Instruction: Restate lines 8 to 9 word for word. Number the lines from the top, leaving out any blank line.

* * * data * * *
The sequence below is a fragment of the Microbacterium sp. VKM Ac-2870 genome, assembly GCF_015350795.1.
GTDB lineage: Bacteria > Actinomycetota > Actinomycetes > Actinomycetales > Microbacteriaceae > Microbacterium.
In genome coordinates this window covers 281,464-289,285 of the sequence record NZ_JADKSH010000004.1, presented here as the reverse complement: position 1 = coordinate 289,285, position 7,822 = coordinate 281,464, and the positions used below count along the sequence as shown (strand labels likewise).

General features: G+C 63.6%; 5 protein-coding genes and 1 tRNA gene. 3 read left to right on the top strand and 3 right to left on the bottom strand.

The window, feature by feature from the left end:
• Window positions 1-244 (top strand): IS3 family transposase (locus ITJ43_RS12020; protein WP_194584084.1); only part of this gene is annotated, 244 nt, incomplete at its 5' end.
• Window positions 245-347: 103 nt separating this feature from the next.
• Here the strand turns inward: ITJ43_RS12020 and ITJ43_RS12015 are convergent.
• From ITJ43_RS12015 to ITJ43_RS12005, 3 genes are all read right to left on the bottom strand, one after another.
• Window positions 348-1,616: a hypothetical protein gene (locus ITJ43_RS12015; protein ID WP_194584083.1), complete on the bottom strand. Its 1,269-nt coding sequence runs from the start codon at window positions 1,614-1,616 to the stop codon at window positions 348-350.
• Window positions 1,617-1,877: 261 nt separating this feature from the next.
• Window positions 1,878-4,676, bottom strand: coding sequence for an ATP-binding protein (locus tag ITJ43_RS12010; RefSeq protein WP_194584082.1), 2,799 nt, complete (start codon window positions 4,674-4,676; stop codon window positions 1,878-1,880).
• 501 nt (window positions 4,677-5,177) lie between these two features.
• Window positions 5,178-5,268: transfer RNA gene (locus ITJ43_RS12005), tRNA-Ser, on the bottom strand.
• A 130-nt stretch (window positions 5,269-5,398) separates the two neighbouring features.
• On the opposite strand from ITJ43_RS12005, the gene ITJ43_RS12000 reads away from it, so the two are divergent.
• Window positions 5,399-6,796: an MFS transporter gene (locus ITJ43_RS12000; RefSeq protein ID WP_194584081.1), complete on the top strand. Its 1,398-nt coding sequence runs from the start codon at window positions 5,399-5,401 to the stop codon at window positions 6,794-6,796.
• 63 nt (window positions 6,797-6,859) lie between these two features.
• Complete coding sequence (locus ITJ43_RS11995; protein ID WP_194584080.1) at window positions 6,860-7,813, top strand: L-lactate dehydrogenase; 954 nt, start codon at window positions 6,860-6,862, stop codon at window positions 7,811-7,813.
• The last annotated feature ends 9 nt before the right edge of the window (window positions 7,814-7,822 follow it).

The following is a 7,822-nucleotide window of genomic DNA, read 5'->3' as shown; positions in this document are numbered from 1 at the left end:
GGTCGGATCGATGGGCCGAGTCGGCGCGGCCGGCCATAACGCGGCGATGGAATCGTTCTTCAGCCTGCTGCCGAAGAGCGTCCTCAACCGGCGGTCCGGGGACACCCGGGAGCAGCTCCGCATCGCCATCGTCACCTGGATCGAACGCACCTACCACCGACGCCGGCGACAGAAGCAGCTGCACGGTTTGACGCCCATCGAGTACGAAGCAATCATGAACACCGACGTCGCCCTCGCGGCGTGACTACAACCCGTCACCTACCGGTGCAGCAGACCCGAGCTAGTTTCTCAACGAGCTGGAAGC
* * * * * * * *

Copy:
• Here the strand turns inward: ITJ43_RS12020 and ITJ43_RS12015 are convergent.
• From ITJ43_RS12015 to ITJ43_RS12005, 3 genes are all read right to left on the bottom strand, one after another.